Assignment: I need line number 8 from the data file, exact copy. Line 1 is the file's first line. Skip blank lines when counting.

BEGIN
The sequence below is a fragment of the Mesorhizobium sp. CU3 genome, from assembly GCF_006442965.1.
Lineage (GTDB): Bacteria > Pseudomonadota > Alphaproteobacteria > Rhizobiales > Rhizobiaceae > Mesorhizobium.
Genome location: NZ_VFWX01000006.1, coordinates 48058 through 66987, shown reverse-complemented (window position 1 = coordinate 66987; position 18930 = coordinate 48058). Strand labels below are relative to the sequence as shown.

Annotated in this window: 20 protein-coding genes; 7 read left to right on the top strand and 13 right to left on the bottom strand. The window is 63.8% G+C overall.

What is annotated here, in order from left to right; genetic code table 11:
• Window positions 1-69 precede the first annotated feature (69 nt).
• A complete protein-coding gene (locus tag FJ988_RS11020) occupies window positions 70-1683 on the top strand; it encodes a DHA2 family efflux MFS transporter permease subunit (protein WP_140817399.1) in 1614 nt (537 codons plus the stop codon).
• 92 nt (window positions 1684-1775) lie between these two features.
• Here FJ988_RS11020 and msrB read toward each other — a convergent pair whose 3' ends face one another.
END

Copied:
• 92 nt (window positions 1684-1775) lie between these two features.